Rising urban rents, created by urban development initiatives, especially in major cities, may cause some people to relocate to the suburbs or to seriously consider homeownership for the first time. At its best, urban development creates business expansion, solid social and community infrastructures and easy access to public transportation and public services. Urban development can also put restaurants, historic sites and entertainment within walking distance. Those are the pluses.
Zoning laws can also entice developers to raise urban rents, impacting your cost of living, whether you rent an apartment or a house. And you said that you’d never move to the suburbs or buy a house before you’d saved a hefty down payment.
Save money when you move from renting to homeownership
It’s not only rising urban rents that may cause some traditional renters to think about buying a house. Low mortgage interest rates, growth in large New England cities and an increase in housing values can also make buying a house attractive. Even over a short term, opportunity to pay a $1,500 mortgage on a house you could one day own outright versus paying $2,500 a month in rent that could rise in another year can quickly look like the smarter option.
To counter rising urban rents, empower yourself with housing price negotiation tools. Types of housing price negotiation tools include:
- Strong down payment (you may have to give yourself one to two years to save a good down payment)
- Good credit scores
- Flexibility regarding house type and location
- Rewarding money management habits
- Job stability
- Knowledge about housing markets
- Clarity around what you want in a house
The sooner you start building resources to use during housing price negotiation discussions, the more influence you may have on the overall price you pay for a house, including closing costs. Start early; be open to change and track your results.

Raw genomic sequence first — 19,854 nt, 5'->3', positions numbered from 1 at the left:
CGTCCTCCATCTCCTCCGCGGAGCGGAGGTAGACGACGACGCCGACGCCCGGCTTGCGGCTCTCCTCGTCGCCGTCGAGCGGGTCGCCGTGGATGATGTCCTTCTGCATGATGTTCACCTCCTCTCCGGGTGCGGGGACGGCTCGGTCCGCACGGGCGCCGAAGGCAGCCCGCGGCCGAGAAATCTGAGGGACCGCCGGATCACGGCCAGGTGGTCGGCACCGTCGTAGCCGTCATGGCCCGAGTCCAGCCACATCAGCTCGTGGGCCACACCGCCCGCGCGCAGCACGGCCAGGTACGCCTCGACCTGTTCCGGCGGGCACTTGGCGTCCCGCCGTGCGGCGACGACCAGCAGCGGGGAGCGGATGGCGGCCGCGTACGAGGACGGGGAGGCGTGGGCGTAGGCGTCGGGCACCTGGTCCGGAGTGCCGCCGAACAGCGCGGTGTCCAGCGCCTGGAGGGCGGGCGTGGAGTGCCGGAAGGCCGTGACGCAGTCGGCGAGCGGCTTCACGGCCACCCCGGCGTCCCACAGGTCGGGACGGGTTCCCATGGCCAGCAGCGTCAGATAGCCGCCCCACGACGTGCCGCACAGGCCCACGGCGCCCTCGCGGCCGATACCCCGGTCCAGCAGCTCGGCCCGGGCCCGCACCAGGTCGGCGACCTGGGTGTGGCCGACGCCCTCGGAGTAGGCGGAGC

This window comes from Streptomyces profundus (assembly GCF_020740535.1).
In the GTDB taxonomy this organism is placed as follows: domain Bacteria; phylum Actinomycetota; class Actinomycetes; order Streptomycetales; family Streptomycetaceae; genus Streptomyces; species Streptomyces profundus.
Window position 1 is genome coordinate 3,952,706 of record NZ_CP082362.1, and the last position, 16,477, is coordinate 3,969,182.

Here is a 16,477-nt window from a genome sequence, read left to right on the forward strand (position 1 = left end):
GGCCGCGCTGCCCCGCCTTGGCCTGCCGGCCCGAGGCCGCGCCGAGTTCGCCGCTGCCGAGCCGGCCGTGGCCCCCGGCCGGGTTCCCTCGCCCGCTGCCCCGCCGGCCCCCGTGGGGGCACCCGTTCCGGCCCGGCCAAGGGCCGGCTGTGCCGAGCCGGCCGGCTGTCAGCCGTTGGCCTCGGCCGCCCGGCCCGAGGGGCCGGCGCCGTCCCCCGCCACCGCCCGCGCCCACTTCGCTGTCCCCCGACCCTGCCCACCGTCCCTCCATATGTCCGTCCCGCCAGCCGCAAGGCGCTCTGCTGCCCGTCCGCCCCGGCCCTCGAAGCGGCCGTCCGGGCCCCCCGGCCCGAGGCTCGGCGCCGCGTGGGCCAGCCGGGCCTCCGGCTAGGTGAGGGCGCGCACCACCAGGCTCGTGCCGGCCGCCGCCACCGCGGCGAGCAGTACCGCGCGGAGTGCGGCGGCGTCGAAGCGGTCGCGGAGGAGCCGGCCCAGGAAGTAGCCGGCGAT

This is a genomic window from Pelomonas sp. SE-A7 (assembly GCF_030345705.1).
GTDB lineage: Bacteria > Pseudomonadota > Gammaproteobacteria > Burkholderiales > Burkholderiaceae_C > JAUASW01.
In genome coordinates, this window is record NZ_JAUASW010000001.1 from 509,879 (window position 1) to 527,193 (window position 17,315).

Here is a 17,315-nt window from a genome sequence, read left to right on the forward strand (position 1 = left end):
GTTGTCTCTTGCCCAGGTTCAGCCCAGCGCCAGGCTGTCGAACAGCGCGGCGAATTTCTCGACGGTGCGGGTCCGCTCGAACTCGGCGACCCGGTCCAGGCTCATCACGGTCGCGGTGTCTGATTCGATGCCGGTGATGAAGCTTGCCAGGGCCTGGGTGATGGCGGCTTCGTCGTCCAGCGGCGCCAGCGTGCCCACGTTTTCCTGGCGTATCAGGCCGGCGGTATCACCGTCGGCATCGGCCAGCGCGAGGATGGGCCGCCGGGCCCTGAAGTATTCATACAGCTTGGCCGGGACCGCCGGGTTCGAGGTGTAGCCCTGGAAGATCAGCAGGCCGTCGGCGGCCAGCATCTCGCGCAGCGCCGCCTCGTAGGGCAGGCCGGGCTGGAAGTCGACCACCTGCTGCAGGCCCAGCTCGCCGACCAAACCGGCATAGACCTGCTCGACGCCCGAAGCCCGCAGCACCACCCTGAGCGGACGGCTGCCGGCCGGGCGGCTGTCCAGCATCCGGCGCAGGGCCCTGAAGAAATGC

Make yourself attractive to sellers and lenders
If you recently started a new job and only worked six to nine months at your two previous jobs, you may have more price negotiation power if you wait to buy a house until you’ve been at your current job more than a year. Signs of job stability can put you in a better light in the eyes of lenders.
Despite how long you’ve worked with your current employer, start paying debts down. For example, you could make larger payments on credit cards, starting with credit cards that have higher interest rates. If you have student loans in default, contact lenders and set up workable payment arrangements. Reduce spending on clothes, takeout food and other entertainment. Put this money in an account that you’ll use to grow your down payment.
Also, learn about current mortgage interest rates including different types of mortgages like adjustable and fixed mortgages. You could ask friends and consult local government agencies to find out what average property taxes are in areas you are considering buying a house in.
After you identify debts that you are going to pay off, where you want to live, the type of mortgage you want and the average property taxes in areas you’d like to buy a house in, compare the total cost of buying and owning a house to renting. Compare immediate costs, which would include the down payment, house inspection fees, realtor commissions and any travel costs, and long term costs of owning a house versus renting. You might find that it’s cheaper to buy a house versus renting, especially over the long term.